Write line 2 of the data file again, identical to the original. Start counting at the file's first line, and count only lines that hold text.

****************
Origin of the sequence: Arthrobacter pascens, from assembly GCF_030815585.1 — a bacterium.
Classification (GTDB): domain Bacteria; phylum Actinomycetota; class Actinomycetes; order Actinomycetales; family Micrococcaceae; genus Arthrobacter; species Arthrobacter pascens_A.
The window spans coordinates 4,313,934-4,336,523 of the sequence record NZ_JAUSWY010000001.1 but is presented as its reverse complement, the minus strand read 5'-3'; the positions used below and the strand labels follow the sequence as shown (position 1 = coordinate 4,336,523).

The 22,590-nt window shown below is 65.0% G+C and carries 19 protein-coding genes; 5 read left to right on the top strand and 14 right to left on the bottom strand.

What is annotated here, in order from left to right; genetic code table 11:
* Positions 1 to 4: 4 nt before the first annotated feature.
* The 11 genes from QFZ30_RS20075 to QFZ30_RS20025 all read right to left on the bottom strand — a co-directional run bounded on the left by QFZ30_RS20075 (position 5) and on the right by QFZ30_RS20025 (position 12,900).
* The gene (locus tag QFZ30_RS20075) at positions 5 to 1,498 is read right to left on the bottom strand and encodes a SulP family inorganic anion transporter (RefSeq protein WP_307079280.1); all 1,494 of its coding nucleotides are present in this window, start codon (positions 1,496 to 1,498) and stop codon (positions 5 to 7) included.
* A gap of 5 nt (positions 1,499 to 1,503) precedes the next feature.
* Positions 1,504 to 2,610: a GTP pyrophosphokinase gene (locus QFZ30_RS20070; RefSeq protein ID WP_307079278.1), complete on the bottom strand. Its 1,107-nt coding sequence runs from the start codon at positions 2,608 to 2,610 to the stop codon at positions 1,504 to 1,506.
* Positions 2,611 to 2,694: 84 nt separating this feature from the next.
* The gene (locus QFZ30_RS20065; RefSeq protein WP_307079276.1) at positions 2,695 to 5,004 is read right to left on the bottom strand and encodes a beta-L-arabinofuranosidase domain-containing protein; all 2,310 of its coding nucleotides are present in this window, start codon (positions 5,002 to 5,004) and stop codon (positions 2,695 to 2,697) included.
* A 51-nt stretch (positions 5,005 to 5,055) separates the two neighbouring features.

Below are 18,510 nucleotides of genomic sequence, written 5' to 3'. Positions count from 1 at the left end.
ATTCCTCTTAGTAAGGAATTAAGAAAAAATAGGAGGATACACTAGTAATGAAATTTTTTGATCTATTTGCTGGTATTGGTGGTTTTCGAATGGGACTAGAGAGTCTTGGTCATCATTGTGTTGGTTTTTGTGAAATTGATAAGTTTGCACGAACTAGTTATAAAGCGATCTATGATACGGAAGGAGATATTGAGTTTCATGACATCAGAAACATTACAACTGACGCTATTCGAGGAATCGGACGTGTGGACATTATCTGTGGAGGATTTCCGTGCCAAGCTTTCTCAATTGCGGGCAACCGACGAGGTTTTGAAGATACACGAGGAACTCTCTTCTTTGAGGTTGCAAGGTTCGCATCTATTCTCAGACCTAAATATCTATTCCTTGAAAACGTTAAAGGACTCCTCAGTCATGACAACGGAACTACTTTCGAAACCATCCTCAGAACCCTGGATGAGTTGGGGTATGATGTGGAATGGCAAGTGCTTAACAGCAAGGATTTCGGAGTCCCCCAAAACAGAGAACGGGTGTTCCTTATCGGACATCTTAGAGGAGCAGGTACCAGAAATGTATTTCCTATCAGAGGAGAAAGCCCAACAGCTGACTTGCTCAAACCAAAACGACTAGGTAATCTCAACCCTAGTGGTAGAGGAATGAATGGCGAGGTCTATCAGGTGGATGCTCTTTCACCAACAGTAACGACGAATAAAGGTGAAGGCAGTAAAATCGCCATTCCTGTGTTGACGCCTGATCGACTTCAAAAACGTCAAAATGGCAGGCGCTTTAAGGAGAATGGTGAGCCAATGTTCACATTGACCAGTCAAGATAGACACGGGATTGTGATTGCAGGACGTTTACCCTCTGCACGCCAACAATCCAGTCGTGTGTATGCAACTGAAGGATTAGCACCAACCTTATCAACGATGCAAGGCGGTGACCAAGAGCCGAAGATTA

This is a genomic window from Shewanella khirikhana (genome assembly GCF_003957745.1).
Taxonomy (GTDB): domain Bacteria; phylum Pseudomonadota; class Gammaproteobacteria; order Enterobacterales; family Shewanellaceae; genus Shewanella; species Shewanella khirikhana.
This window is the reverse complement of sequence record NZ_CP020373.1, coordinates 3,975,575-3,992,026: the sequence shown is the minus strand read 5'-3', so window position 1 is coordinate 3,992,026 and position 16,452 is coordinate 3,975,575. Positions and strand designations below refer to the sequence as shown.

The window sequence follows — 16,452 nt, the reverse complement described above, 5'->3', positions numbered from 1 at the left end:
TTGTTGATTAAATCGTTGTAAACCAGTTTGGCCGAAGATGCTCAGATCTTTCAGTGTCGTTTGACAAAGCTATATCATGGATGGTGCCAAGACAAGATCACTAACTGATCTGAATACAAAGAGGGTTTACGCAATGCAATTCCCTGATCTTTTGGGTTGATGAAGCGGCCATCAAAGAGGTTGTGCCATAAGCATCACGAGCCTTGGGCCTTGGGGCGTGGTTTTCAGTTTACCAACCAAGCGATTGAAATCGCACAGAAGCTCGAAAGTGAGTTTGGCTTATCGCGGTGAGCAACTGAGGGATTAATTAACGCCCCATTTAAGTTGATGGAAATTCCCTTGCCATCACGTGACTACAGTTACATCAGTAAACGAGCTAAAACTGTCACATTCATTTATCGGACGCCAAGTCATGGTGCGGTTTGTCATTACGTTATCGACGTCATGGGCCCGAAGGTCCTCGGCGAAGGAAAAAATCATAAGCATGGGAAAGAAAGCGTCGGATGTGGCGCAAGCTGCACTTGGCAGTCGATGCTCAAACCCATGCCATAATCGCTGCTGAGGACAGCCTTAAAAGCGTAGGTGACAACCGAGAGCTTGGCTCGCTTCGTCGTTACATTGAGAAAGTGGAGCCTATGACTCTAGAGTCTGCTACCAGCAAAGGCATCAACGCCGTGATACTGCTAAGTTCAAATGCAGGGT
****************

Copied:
Classification (GTDB): domain Bacteria; phylum Actinomycetota; class Actinomycetes; order Actinomycetales; family Micrococcaceae; genus Arthrobacter; species Arthrobacter pascens_A.